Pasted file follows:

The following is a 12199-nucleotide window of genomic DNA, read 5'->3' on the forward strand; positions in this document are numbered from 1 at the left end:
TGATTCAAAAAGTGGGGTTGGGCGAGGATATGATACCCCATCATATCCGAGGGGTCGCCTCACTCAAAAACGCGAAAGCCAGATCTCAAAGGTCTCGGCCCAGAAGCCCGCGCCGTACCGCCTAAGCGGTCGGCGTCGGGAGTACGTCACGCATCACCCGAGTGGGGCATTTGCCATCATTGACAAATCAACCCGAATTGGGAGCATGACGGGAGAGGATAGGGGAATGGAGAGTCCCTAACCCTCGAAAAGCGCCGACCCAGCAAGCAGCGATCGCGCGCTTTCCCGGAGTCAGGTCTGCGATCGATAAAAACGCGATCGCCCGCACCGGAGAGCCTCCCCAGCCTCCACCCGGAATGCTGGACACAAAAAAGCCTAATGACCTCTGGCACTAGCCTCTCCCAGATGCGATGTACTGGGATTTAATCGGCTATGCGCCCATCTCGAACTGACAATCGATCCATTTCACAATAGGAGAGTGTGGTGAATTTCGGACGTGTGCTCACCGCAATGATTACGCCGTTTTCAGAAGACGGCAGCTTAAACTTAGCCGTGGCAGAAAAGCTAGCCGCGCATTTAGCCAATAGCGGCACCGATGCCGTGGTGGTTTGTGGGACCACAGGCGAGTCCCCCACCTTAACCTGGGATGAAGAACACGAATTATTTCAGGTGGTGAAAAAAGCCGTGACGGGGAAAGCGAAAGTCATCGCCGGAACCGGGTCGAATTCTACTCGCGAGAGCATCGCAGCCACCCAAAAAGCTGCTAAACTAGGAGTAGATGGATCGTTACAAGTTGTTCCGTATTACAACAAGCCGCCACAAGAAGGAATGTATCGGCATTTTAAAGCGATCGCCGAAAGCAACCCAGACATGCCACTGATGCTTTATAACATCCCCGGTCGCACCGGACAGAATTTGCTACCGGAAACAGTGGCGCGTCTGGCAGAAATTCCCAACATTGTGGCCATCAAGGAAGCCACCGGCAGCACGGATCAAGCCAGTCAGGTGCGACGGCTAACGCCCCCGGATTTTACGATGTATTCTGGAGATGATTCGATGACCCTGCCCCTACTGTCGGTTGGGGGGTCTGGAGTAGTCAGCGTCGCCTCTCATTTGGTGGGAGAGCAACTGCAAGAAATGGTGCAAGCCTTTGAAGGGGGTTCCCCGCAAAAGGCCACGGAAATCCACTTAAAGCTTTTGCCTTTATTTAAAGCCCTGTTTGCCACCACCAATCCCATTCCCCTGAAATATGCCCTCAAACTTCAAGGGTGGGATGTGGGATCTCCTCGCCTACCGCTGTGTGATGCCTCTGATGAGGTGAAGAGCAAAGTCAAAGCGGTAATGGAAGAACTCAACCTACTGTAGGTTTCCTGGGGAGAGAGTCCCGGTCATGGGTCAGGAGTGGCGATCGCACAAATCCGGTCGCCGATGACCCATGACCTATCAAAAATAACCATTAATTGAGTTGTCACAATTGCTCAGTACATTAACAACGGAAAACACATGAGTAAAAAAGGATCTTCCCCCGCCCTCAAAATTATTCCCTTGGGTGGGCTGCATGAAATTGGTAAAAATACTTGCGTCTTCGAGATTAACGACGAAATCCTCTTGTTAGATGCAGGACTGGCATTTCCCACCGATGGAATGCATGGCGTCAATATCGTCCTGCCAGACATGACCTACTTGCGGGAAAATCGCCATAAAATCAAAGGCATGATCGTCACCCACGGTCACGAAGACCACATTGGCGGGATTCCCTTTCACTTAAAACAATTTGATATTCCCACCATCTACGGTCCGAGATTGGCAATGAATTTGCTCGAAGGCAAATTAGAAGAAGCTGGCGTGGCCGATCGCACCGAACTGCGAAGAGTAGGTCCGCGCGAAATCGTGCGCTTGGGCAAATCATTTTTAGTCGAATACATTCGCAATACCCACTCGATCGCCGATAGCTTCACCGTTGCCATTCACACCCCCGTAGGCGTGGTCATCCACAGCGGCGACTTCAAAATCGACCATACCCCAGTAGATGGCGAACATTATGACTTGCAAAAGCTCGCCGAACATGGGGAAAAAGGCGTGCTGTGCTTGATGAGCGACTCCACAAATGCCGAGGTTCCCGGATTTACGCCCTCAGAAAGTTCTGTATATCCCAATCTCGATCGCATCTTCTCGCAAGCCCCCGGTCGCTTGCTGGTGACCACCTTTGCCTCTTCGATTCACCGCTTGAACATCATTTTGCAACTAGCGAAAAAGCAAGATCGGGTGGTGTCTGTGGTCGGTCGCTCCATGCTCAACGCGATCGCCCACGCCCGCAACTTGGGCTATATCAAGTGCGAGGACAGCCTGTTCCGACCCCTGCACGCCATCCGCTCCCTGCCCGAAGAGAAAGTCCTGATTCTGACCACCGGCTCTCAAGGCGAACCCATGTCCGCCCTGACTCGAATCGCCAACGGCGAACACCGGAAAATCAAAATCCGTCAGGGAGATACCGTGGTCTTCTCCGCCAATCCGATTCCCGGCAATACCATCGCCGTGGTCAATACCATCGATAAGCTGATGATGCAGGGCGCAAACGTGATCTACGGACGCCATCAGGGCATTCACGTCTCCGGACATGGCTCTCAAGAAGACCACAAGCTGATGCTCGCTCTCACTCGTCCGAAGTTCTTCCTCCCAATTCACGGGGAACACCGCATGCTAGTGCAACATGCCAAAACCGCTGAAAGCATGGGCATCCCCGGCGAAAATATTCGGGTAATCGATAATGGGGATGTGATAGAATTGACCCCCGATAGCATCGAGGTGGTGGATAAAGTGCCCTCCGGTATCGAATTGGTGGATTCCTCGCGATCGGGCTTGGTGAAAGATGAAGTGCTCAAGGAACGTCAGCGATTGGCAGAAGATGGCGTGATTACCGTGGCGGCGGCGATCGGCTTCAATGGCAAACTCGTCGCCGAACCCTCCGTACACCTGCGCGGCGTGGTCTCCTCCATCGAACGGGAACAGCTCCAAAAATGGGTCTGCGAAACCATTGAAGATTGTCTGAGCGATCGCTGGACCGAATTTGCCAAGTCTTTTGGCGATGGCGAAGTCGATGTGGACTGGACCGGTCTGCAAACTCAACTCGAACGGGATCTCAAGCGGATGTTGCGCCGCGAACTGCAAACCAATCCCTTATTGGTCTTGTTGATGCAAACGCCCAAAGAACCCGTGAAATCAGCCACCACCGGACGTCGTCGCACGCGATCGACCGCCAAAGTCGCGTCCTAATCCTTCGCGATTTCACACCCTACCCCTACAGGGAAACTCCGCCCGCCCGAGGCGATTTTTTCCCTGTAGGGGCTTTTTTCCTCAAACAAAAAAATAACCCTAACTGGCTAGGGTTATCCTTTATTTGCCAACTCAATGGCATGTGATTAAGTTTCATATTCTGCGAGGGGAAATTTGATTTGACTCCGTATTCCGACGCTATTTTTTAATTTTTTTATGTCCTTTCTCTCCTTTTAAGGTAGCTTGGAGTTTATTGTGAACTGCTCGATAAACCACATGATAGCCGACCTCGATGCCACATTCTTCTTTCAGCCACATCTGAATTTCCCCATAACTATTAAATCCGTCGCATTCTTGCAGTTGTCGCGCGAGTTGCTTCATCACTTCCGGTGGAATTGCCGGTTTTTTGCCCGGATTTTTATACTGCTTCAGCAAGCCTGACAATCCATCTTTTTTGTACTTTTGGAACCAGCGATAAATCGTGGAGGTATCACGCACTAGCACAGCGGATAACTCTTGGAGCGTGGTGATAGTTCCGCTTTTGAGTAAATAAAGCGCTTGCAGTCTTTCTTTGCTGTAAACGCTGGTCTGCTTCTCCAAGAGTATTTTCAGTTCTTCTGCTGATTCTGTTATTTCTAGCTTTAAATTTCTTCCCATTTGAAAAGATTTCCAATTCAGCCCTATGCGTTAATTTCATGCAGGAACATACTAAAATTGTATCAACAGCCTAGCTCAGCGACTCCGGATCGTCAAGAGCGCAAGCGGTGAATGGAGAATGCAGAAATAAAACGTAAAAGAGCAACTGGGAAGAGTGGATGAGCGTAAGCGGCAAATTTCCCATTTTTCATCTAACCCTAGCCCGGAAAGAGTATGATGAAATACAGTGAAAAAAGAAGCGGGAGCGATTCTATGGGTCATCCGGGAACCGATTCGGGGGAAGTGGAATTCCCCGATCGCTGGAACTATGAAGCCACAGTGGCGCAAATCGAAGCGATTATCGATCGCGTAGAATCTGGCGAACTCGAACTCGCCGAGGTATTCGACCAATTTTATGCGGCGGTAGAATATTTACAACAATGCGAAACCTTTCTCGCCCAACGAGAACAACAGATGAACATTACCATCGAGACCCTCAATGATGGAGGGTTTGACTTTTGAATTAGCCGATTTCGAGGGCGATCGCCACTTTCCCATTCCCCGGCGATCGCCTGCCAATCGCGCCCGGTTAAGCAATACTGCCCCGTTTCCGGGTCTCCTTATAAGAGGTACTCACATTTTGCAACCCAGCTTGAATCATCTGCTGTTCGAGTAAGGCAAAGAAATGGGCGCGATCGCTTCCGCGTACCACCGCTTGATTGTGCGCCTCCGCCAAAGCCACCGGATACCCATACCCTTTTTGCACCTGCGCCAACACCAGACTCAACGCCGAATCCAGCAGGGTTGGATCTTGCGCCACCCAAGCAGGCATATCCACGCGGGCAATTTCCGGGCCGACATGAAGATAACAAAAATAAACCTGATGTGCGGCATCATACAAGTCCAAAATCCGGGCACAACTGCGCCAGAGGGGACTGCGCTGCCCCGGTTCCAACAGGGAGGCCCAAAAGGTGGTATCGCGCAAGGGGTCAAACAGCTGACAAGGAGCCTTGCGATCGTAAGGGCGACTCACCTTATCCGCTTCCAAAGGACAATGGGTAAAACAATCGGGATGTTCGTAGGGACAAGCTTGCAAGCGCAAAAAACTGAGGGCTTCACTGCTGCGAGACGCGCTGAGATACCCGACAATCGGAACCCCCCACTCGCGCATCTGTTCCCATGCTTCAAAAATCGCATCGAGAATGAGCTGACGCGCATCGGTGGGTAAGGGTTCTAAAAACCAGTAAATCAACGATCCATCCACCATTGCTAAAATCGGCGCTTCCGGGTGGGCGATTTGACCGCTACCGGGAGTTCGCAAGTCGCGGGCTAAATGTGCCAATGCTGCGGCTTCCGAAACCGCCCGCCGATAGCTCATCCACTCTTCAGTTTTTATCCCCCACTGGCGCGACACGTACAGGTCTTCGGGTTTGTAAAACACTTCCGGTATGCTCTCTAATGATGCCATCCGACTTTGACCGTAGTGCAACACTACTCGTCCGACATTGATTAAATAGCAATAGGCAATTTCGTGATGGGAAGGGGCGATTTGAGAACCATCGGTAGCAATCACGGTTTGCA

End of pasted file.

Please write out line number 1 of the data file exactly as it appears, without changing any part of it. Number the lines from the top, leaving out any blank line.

The following is a 12199-nucleotide window of genomic DNA, read 5'->3' on the forward strand; positions in this document are numbered from 1 at the left end: